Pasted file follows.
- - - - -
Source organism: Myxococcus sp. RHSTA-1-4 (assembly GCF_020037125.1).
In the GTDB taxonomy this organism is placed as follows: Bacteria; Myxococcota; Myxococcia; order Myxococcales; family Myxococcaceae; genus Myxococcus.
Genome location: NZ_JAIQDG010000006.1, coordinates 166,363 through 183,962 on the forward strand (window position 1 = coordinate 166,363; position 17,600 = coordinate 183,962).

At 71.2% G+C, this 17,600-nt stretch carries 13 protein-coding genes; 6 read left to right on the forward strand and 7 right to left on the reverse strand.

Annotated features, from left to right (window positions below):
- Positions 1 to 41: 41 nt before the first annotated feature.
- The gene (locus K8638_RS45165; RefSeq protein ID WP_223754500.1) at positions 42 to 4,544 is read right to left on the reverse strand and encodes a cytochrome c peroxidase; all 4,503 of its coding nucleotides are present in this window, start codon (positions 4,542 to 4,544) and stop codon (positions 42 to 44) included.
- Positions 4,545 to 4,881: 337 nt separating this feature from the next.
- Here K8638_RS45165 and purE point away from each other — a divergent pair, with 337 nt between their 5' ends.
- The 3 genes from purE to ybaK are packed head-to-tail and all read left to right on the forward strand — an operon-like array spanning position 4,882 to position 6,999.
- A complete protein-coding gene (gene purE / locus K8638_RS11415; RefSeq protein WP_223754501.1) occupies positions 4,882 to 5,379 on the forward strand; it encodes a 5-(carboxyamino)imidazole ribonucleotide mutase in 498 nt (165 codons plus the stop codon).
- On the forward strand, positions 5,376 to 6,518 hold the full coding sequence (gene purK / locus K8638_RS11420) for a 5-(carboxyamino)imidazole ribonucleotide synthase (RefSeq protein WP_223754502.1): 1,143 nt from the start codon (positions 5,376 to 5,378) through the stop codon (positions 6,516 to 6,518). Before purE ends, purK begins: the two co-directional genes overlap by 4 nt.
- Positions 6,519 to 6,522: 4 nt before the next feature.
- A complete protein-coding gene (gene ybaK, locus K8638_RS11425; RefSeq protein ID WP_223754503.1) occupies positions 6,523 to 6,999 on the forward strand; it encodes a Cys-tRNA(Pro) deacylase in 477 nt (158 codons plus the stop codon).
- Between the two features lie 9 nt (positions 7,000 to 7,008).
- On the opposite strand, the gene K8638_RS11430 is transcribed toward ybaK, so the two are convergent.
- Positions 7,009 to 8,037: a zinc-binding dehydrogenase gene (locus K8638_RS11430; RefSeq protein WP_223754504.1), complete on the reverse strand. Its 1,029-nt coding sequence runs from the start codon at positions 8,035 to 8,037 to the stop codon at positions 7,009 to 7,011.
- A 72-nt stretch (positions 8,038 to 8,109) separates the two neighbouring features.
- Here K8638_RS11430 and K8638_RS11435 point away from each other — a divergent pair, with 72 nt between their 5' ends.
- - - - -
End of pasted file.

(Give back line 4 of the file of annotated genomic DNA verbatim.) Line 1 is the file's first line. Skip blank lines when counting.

At 71.2% G+C, this 17,600-nt stretch carries 13 protein-coding genes; 6 read left to right on the forward strand and 7 right to left on the reverse strand.